In the Revolutionary War, it was militiamen, armed with muskets, who brought about the dawn of our new nation. Today in Afghanistan, brave men and women armed with high-tech artillery are fighting an enemy abroad so we do not face them at home. While the equipment and battlefields have changed over the centuries, the goal remains the same: a victory for freedom and independence.
This Veterans Day, I am reminded that the United States' fighting force is, and has always been, without equal. One of my greatest privileges is the opportunity to represent the veterans of South Carolina's 2nd Congressional District, home to Naval Hospital Beaufort, Marine Corps Air Station Beaufort, Marine Corps Recruit Depot Parris Island and Fort Jackson.
South Carolina's veterans and their families have sacrificed so much for this nation. Their devotion and service deserve the highest level of respect and gratitude this Veterans Day and beyond.
One simple way to show our gratitude is to take care of our veterans once they return home from service. While veterans receive access to the finest health care our nation has to offer, there have been well-documented cases of a system that is not living up to a superior level of care. Congress must provide strict oversight to keep our nation's veteran hospitals up to the highest standards.
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In the 111th Congress, I was pleased Congress passed the Veterans Benefit Act to increase job training opportunities and other benefits for homeless veterans. A bipartisan accomplishment, this legislation also will ensure cost-of-living adjustments for disabled veterans and surviving spouses and children.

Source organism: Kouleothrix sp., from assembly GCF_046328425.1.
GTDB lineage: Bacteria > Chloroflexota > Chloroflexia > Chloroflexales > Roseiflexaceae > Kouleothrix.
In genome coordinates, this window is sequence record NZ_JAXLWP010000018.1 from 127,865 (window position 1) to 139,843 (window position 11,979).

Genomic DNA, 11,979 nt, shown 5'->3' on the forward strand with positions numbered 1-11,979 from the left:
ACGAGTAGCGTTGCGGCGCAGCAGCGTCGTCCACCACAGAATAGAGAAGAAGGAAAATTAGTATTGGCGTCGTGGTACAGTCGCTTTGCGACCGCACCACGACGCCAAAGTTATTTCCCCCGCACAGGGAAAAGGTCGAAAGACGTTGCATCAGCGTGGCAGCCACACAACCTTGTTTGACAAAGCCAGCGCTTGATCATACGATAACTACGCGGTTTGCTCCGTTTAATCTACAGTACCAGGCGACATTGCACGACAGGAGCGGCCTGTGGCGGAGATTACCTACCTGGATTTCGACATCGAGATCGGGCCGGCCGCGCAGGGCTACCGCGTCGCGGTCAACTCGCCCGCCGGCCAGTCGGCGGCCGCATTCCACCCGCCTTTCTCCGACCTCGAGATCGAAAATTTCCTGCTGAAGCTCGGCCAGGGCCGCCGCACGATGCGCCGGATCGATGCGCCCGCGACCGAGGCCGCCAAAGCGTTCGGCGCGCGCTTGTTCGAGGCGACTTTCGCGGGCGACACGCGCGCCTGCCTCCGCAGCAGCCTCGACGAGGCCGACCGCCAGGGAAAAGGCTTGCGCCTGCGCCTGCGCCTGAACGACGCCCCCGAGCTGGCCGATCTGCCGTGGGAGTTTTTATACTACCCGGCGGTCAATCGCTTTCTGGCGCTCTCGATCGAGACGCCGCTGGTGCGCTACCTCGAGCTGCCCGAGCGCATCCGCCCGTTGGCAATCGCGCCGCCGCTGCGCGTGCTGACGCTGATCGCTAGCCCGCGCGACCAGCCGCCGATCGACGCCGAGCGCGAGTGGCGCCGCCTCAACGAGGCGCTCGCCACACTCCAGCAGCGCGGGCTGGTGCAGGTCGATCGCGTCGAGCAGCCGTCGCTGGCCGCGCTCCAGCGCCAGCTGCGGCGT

Make no mistake, there is much more work to be done. As the new Congress convenes in January, I am hoping to maintain my leadership role on the House Military Personnel Subcommittee. The responsibility to maintain and improve access to personnel benefits, as well as personnel programs within the Department of Defense, is one I take very seriously. Military personnel issues go hand-in-hand with the armed services' end-strength, and I remain committed to ensuring we honor our nation's world-wide commitments by fighting to protect the viability of programs that contribute to the well-being of our military personnel and their families.
If I am honored to become chairman of the Military Personnel Subcommittee, I will continue to fight to allow Chapter 61 retirees to receive both their full military disability pay and VA disability pay, to eliminate the so-called "Widow's Tax" and to address the issue of retroactive retirement credit for all National Guard and reserve soldiers who served after Sept. 11, 2001.
Enhancing the lives of America's veterans, protecting those now serving and providing the tools necessary for our armed forces to maintain its superiority is my top priority.
We have more than 150,000 men and women deployed, with their families at home also making a sacrifice in the name of protecting America. These brave soldiers have quite the footsteps to follow as generations before them have left a remarkable legacy of preserving our nation's liberty and justice. This Veterans Day, I hope we all pause to remember this enduring commitment and sacrifice.